Jan Owen’s most recent book is Poems 1980 – 2008. A selection in Dutch, Der Kus, was published in 2010, and a New and Selected, The Offhand Angel, is forthcoming in the UK with Eyewear Publishing. Several of her Baudelaire translations will be included in a future issue of Modern Poetry in Translation.
Elusive as Derrida
at the eastern edge of absence,
the tiny beast came through more slant
than Emily D in Sunday black –
a slashed-off scrap of dusk,
Venetian appliqué round a mask
glimpsed at a window over the Grand Canal,
Vivaldi played two rooms away.
Lobbed from nowhere onto the desk
in a shocking slippage of air,
grief’s gift paper sleeked its own dark nub,
a grinning foetus between the books and the cup,
myopically pulling itself together,
eerily looming, flumping towards me twice.
Then off to the frame of the Japanese print
to hang like disshevelled sci fi, gravity’s womb
or a scatological statement on art.
I let it be all night through chittering dreams
but woke round dawn as out to the square world’s
inconvenient corners it veered,
tracking its own grace notes to where
at last out the fast thrown-open door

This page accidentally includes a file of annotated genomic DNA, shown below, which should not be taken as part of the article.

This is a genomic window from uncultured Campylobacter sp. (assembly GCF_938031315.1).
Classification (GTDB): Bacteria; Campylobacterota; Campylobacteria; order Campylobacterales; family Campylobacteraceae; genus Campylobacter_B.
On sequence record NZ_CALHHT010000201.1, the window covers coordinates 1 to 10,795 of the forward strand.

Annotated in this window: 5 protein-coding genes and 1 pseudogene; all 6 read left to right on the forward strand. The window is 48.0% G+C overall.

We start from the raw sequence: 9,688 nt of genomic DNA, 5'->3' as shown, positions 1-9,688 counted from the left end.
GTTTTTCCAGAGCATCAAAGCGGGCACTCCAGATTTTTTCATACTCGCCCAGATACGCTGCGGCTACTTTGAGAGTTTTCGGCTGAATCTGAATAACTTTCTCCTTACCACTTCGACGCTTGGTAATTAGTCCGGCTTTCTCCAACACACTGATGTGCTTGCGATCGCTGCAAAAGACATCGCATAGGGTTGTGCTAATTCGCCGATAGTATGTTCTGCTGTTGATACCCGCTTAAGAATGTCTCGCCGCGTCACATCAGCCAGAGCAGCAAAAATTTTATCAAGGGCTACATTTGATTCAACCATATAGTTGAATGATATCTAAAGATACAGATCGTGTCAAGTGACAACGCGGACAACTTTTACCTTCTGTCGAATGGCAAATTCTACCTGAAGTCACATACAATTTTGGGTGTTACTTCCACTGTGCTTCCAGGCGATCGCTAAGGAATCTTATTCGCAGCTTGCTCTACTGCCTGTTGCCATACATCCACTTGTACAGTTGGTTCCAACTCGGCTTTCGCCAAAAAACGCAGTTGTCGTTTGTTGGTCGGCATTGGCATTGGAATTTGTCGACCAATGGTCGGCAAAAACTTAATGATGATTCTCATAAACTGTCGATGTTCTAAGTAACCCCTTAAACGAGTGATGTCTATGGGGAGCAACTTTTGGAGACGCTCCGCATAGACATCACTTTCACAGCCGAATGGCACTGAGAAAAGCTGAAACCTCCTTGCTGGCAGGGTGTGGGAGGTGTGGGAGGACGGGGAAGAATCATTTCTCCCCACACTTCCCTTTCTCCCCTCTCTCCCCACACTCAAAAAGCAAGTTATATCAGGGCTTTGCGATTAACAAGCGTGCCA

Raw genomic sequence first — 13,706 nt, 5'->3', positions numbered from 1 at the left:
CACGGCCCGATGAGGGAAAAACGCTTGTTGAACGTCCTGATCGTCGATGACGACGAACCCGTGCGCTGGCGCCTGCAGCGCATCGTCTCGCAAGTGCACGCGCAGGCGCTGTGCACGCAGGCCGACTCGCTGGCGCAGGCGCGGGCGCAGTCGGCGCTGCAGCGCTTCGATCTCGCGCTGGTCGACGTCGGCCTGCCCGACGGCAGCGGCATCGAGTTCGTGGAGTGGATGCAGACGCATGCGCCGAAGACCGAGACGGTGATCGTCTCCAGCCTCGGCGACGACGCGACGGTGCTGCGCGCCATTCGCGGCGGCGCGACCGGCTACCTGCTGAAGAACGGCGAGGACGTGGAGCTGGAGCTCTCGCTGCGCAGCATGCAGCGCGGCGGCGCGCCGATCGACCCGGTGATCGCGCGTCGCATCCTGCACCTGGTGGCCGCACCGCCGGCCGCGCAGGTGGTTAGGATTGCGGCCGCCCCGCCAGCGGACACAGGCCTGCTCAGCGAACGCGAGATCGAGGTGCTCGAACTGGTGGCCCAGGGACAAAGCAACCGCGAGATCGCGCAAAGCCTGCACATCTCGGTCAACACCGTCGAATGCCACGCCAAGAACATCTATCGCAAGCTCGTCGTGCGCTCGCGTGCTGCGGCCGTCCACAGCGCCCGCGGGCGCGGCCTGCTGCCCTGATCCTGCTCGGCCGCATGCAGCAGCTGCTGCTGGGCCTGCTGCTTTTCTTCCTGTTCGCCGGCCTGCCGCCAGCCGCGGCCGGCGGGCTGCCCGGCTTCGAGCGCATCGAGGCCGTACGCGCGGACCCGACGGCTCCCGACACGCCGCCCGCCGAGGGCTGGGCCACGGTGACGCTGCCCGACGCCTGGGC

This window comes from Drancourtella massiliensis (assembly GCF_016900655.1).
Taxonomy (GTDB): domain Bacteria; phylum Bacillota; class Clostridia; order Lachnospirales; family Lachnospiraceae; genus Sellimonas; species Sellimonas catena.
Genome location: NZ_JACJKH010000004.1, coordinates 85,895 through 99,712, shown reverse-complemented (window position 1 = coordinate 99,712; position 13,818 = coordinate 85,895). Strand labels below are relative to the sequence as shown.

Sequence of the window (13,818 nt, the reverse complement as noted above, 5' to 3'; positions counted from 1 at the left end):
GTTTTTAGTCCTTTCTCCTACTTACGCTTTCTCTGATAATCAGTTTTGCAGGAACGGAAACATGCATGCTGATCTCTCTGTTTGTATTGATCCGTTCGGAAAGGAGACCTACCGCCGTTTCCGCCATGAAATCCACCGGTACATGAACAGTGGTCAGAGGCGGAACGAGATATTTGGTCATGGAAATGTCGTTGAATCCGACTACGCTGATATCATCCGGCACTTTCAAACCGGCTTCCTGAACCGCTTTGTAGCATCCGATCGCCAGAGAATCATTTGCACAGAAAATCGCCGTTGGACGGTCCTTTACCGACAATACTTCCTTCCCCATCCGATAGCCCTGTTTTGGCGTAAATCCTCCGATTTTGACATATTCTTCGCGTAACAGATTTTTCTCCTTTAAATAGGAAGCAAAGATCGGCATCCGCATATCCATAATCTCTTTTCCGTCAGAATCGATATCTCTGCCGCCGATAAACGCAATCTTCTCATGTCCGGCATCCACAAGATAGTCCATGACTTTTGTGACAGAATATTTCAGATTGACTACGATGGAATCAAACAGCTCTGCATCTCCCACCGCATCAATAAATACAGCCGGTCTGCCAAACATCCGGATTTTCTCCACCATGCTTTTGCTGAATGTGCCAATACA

it took my breath away
like an exorcism,
that most intimate loss.
Outside the Museum
Against the traffic’s roar
some small pipsqueak was giving
its territory away
with five clear-glass notes here
and five more there
like memory echoes in
the stripped trees’ mid-December air
so twig by twig by twig
one naked plane was hung
with limpid silver baubles of sound
like a boutique musical pine
with the unseen wren
so much ahead of itself
so much a sprung intention
it seemed the tree was plucking
the bird from note to note
from now to now
playing its flight in silver palindromes.
our trivial quarrel held its ground
with words like dead bells
melted down for guns
till aptly we went underground at Iéna
parting finally at a corridor junction
grey as a tunnel in purgatory
no buskers at any coordinate
of space or time.